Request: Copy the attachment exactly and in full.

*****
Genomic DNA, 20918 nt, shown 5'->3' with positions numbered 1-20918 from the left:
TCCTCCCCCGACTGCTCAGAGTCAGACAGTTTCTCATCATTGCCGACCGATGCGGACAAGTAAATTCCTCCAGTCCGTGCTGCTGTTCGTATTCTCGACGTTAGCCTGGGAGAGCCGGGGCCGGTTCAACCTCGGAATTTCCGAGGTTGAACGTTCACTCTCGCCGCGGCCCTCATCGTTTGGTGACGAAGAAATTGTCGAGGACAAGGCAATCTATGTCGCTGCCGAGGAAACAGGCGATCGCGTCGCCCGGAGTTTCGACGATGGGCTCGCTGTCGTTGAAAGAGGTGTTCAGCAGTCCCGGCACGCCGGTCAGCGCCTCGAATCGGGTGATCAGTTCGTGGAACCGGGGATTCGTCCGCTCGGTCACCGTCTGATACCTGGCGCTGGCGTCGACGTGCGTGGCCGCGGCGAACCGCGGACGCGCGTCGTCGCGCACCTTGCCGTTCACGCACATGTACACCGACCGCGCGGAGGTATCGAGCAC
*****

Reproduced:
Genomic DNA, 20918 nt, shown 5'->3' with positions numbered 1-20918 from the left:
TCCTCCCCCGACTGCTCAGAGTCAGACAGTTTCTCATCATTGCCGACCGATGCGGACAAGTAAATTCCTCCAGTCCGTGCTGCTGTTCGTATTCTCGACGTTAGCCTGGGAGAGCCGGGGCCGGTTCAACCTCGGAATTTCCGAGGTTGAACGTTCACTCTCGCCGCGGCCCTCATCGTTTGGTGACGAAGAAATTGTCGAGGACAAGGCAATCTATGTCGCTGCCGAGGAAACAGGCGATCGCGTCGCCCGGAGTTTCGACGATGGGCTCGCTGTCGTTGAAAGAGGTGTTCAGCAGTCCCGGCACGCCGGTCAGCGCCTCGAATCGGGTGATCAGTTCGTGGAACCGGGGATTCGTCCGCTCGGTCACCGTCTGATACCTGGCGCTGGCGTCGACGTGCGTGGCCGCGGCGAACCGCGGACGCGCGTCGTCGCGCACCTTGCCGTTCACGCACATGTACACCGACCGCGCGGAGGTATCGAGCAC